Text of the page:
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Southwest Regional Police vice squad sets up prostitution sting

| Wednesday, June 19, 2013, 12:36 a.m.
John Hartman is the chief of the Southwest Regional Police,one of two regional departments in the Mid-Mon Valley.
John Hartman is the chief of the Southwest Regional Police,one of two regional departments in the Mid-Mon Valley.

A vice squad sting operation resulted in last week's arrest of a Greensburg man who was charged with attempting to solicit a woman for sex.

Police said Adam Grant Ross, of 517 Turney St., was actually soliciting a member of the Southwest Regional Police vice squad.

Ross, 29, was charged with prostitution/patronizing prostitute, criminal attempt and disorderly conduct. He was arrested by officers at 10:40 a.m. June 12 in Belle Vernon.

According to the affidavit of probable cause, members of the vice squad placed an advertisement on a social media site advertising sex in exchange for cocaine.

Ross allegedly responded to the post, “I don't have snow, but I have money to make it snow.” Later using email, Ross arranged for a meeting on Main Street in Belle Vernon, according to the affidavit.

He met with an undercover officer, allegedly giving the officer $100 and a condom, according to the affidavit.

Charges were filed Friday in the office of Magisterial District Judge Jesse Cramer in Belle Vernon. He remains free pending a formal arraignment scheduled for July 22.

The vice squad was formed about a year ago, Southwest Regional Police Chief John Hartman said. Its tasks include conducting comprehensive undercover investigations into drugs, child predators and sex crimes.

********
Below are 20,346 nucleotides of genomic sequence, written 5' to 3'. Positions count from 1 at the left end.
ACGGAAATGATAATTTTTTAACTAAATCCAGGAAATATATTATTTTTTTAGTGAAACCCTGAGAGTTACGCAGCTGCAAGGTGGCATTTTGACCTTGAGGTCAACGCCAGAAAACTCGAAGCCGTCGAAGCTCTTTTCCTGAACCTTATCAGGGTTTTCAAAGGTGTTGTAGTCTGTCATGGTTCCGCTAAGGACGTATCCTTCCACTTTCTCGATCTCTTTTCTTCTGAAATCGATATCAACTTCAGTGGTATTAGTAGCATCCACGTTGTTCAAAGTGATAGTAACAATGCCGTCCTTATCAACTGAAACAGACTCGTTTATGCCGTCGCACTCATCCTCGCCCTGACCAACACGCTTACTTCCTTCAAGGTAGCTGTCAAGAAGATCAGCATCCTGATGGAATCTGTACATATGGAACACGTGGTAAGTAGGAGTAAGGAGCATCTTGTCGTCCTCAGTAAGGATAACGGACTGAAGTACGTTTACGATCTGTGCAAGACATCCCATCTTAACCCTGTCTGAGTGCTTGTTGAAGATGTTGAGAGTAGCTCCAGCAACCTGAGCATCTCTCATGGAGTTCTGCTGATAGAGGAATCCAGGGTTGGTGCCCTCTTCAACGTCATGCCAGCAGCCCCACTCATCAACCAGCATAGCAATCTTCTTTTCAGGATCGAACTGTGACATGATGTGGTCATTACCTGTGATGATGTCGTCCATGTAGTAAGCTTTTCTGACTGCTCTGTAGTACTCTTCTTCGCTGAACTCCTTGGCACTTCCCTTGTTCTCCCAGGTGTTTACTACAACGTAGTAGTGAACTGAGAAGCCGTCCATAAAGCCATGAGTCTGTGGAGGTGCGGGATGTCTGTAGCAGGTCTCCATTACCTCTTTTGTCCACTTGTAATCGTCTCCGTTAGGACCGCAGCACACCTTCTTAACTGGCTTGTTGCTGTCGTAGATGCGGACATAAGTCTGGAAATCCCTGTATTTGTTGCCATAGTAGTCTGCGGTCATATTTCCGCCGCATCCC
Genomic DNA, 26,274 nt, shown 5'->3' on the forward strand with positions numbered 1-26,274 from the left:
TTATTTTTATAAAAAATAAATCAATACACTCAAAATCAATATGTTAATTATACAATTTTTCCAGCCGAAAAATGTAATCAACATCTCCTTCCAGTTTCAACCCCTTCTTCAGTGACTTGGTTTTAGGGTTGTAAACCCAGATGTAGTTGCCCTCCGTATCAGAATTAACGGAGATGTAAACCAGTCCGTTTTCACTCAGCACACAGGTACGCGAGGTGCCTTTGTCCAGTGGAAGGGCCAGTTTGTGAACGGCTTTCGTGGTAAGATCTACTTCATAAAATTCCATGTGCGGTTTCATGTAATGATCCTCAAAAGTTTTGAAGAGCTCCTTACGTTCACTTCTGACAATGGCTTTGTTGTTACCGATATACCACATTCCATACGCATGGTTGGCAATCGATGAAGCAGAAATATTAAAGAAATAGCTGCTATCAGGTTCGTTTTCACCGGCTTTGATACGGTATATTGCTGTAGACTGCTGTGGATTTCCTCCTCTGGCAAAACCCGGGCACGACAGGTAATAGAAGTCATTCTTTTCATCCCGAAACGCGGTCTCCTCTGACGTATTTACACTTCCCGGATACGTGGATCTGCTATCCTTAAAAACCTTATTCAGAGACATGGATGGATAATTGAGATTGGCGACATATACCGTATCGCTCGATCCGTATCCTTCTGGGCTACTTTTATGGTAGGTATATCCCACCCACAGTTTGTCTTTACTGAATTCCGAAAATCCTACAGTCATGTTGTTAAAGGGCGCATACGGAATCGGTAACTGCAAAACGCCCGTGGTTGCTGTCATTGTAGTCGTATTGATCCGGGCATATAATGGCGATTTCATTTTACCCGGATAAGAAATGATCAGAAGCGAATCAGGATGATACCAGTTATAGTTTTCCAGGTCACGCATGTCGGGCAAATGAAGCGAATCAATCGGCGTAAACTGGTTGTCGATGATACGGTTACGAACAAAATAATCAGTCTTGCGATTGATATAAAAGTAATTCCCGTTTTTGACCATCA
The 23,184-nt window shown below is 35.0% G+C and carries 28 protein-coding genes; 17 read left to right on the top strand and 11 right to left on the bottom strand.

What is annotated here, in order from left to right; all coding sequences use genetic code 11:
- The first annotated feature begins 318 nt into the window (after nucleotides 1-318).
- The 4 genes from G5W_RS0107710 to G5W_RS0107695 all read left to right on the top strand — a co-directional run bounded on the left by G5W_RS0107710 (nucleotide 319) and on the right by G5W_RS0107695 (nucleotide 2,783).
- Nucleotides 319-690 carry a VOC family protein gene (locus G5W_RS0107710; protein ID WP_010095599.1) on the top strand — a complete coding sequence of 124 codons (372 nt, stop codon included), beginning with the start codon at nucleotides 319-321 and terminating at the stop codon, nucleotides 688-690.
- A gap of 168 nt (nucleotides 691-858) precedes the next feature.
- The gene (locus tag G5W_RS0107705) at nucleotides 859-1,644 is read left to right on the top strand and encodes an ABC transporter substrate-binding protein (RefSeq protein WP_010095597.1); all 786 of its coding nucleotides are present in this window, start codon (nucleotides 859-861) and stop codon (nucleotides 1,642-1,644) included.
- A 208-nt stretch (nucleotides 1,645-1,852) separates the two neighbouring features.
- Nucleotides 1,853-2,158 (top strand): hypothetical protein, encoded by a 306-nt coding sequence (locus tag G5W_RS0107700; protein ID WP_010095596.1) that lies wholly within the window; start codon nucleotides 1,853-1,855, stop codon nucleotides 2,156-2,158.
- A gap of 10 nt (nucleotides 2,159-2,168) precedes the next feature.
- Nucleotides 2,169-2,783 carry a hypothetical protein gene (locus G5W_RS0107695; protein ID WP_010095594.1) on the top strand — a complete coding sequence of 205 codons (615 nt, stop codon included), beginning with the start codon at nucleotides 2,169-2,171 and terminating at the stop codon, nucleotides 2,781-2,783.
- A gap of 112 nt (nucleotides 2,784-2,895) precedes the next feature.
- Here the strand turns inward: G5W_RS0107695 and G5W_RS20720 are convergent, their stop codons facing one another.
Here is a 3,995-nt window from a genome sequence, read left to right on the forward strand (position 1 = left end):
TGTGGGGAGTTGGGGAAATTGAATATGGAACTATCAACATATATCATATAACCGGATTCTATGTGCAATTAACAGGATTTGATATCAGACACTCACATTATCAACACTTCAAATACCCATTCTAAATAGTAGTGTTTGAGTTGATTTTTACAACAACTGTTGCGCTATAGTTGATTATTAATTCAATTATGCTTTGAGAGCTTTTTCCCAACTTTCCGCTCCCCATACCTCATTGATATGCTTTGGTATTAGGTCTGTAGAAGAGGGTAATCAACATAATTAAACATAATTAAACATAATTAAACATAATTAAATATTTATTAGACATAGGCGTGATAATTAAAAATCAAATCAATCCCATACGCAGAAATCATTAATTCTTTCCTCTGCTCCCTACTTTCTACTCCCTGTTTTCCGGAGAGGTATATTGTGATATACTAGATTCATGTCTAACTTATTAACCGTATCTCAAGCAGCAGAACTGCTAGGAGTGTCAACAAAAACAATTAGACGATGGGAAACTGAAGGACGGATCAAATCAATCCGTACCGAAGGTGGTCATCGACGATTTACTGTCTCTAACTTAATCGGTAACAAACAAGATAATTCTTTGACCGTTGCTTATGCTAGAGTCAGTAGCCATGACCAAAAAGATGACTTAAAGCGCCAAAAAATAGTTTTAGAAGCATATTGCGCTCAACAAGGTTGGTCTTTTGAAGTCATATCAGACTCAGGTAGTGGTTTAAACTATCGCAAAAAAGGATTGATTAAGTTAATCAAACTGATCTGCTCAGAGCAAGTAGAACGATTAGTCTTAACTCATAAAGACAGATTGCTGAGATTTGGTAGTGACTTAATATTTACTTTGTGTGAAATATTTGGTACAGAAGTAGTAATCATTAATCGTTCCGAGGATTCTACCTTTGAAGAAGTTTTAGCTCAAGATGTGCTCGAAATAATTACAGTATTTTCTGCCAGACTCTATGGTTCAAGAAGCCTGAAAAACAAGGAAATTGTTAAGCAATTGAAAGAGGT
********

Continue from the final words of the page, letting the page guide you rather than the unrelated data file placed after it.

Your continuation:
The vice squad, which conducts criminal investigations and gathers intelligence, is the base for all Internet-related investigations.

“Using social media, we are able to identify and address crime that's occurring through a number of avenues, including social media,” Hartman said. “The police are tapping into social media and Internet traffic. These are usually prolonged investigations used to apprehend people who use the Internet to commit crime.

The arrest of Ross was an example of the unit's work, Hartman said.

“He thought he was communicating with an individual offering him sex for money when in fact he was talking to one of our detectives,” Hartman said. “We arranged for the meeting, he met with us and we arrested him.”

Hartman said police later discovered that Ross was on Megan's List, “which further enhances the necessity for running these types of operations.”

Megan's List is a national website where convicted sex offenders must register their addresses and places of employment.

“Clearly, it's easy to navigate on the Internet highway,” Hartman said. “People don't realize the dangers of that Internet highway.

“The more and more we work these, the more we see how broad in scope it is. Not any particular heightened danger here. The danger is really everywhere.”

Chris Buckley is a staff writer for Trib Total Media. He can be reached at 724-684-2642 or

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